St. Louis spent $1.5 million for computer system it never got -


St. Louis spent $1.5 million for computer system it never got

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ST. LOUIS ( -- $1.5 million of your tax money down the drain; that’s what some people said happened after the City of St. Louis paid for a computer system that was never received.

Investigative reporter Lauren Trager discovered this waste of money and took her questions directly to City Hall. The problem is the primary accounting software system in use at St. Louis City Hall is from the days of old.

Forty years old, in fact.

It's archaic, clunky and requires some departments to still do work on carbon paper. But through public records requests, News 4 Investigates has learned the city tried to change all that.

What happened instead, some people say, was a huge waste of your money.

“It's very unfortunate,” said Curtis Kalin who is with the group, Citizens Against Government Waste.

After News 4 combed through piles of public documents, we showed them to Kalin and his team.

Way back in 2012, the city entered into a contract for a new state-of-the-art system. But Kalin says the whole process had problems.

“The city picked the wrong company, they agreed to a flawed contract and they waited too long to fix it,” Kalin said.

He points to the fine print.

The contract stated that the company, New World, would get their money after they delivered the software program or one year after the contract was signed, whichever came first.

That means the company got paid without ever having to deliver the product.

“That’s just lunacy on its face. No city or company should ever agree to a contract that flawed,” Kalin said.

So New World got paid, but taxpayers got nothing for that money.

Three years later, New World was bought out by Tyler Technologies, also one of the initial bidders for the contract. 

Tyler got paid too, and still, nothing.

All told $1.5 million dollars was spent, and to this day there’s no new software.

“Taxpayers should demand better,” Kalin said.

News 4 wanted to talk with Comptroller Darlene Green since she signed the contract and is the city's Chief Fiscal Officer.

Initially, the office provided a statement, but News 4 persisted. Instead of Green herself, the office provided Deputy Comptroller Bev Fitzsimmons, who says she wasn't in charge of the contract process from the beginning.

“Would you consider the million and a half a waste?” asked Investigative Reporter Lauren Trager.

“No, no. not one hundred percent,” said Fitzsimmons.

Fitzsimmons says they gained some knowledge.

The contract language she says was standard at the time. News 4 asked about why it took so long to figure out things weren't working.

“There was a lot of stops and starts in it, if we hit a stumbling block we may pull back or if we got busy in the office we may pull back for a month or two,” Fitzsimmons said.

News 4 also asked whether the city should do things differently in the future.

“Hindsight is easy, obviously, you would learn, you know,” she said.

Fitzsimmons notes the city was on track to spend another million dollars with Tyler Technologies, and potentially more.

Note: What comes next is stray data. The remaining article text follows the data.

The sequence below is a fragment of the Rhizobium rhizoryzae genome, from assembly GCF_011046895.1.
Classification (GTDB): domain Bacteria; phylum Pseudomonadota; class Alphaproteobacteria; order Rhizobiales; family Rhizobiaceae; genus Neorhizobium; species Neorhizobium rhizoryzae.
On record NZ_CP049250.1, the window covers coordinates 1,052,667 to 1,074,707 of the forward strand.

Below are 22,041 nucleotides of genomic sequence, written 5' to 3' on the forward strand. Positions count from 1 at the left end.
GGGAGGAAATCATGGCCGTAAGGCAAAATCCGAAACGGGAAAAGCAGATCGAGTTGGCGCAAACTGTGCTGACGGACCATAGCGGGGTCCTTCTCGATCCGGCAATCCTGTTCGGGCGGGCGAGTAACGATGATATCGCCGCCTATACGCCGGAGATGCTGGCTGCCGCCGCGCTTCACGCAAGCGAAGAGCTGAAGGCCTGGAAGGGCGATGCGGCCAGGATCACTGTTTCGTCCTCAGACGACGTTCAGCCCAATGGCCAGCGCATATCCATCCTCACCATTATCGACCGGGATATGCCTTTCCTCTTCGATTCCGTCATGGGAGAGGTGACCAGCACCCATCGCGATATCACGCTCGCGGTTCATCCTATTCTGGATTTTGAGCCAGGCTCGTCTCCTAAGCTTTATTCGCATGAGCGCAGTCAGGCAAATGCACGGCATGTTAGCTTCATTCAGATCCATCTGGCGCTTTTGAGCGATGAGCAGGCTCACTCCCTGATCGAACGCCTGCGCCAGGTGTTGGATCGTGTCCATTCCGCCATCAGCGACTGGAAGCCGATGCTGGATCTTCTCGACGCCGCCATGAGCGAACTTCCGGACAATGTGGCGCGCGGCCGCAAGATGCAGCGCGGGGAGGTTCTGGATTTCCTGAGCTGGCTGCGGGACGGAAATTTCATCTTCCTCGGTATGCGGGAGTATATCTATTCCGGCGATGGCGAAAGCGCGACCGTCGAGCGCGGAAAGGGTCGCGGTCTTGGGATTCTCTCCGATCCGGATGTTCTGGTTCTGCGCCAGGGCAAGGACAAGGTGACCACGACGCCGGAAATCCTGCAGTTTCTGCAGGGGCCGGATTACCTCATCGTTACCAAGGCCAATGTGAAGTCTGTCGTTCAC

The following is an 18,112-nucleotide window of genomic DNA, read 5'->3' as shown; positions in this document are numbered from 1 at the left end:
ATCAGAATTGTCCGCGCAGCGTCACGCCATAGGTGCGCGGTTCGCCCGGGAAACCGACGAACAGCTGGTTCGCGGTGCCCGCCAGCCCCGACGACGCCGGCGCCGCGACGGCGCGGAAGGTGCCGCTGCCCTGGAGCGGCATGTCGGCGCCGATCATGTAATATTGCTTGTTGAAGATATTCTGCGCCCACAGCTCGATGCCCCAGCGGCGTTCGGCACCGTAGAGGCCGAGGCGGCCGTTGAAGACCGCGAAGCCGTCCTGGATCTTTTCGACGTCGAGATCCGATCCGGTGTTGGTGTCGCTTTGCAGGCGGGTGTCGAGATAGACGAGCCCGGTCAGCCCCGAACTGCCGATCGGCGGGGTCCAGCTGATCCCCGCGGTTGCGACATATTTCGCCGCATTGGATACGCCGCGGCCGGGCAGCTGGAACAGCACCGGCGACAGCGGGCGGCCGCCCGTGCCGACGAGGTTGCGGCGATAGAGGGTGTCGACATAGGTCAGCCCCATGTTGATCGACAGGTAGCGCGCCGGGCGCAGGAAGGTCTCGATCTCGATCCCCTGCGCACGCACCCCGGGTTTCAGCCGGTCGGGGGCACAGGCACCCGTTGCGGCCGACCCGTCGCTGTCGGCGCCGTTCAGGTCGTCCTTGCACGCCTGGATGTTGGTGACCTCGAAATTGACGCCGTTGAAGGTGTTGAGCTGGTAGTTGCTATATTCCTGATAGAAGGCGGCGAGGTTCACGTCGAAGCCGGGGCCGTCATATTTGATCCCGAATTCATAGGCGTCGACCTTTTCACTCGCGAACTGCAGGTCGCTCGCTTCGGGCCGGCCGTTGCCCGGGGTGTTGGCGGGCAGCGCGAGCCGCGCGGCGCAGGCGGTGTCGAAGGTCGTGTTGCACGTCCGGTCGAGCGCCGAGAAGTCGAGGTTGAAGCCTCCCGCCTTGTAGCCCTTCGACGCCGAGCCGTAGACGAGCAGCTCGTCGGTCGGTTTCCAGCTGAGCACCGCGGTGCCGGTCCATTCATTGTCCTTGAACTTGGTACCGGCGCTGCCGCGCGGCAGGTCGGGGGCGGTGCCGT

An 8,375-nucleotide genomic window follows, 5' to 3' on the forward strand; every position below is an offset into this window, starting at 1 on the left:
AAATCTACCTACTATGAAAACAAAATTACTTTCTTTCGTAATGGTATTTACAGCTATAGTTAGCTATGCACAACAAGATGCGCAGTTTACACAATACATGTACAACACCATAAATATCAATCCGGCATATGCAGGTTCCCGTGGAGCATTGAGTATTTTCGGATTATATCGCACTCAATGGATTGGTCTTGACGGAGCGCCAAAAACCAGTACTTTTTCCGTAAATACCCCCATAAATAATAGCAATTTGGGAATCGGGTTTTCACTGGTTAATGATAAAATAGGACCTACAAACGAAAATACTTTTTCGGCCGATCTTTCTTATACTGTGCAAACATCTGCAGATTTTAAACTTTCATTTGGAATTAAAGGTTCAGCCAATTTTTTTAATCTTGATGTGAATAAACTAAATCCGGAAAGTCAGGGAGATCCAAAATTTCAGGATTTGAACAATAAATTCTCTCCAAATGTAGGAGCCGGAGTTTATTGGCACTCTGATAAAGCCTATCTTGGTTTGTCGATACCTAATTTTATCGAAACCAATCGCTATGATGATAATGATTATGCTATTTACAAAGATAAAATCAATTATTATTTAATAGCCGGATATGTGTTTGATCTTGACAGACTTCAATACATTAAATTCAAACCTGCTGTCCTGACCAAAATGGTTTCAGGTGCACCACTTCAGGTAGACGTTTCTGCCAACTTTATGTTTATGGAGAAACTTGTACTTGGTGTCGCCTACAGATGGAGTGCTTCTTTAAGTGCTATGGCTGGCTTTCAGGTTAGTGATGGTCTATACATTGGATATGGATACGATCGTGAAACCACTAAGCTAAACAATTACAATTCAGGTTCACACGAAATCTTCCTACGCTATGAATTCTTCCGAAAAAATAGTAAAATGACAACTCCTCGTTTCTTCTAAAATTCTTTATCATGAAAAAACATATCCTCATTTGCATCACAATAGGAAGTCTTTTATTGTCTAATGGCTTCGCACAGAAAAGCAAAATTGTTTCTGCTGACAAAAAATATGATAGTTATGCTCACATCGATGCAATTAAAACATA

So in November 2016, four years after it was signed, they decided to terminate the contract.

"I truly believe the city made the right choice in terminating and saving the extra million dollars and we'll move the process forward and get a good product eventually," Fitzsimmons said. 

"And there wasn't a way to say, 'hey guys, you didn't give us what you promised can we have our money back?'" asked Trager.

"We looked at our options," Fitzsimmons said.  

But Kalin says it should never have gotten this far in the first place.

"It feels like they agreed to something they didn't understand and that's the unfortunate part," Kalin said.  

The city is still doing things the old way.

They have formed a committee to explore what to do next.

Tyler Technologies did not return our attempts to get a hold of them.

We wanted to talk to other city leaders on this.

Mayor Lyda Krewson declined to comment, so did President of the Board of Alderman Lewis Reed. Alderman Joe Vaccaro did talk to us, though. He says he's outraged. He says it was a horrible deal and a giant waste of money, something that could have been better spent on raises for police officers.

Statement from Comptroller Darlene Green: 

The Comptroller's Office undertook an effort to find new computer software to replace the city’s outdated payroll and accounting systems. The Comptroller stands behind the efforts of the hardworking city employees who tried to make accounting and payroll software replacement a reality. And the Comptroller supports the ultimate decision to move in a different direction and preserve the payroll and accounting operations of the city’s existing software system.
At the end of 2011, a competitive RFP process took place and a committee narrowed the candidates to two companies, 1) New World Technologies and 2) Tyler Technology. The working group selected New World. The working group then worked diligently for months and months with New World on the process and procedures needed to implement the software. In the meantime, Tyler Technology acquired New World, and subsequently, the city chose to
remove itself from the agreement with New World, now Tyler Technology, because Tyler could not offer the City of St. Louis an integrated financial payroll and accounting solution without charging the city additional costs. We decided not to pay more than the amount for which we had contracted.

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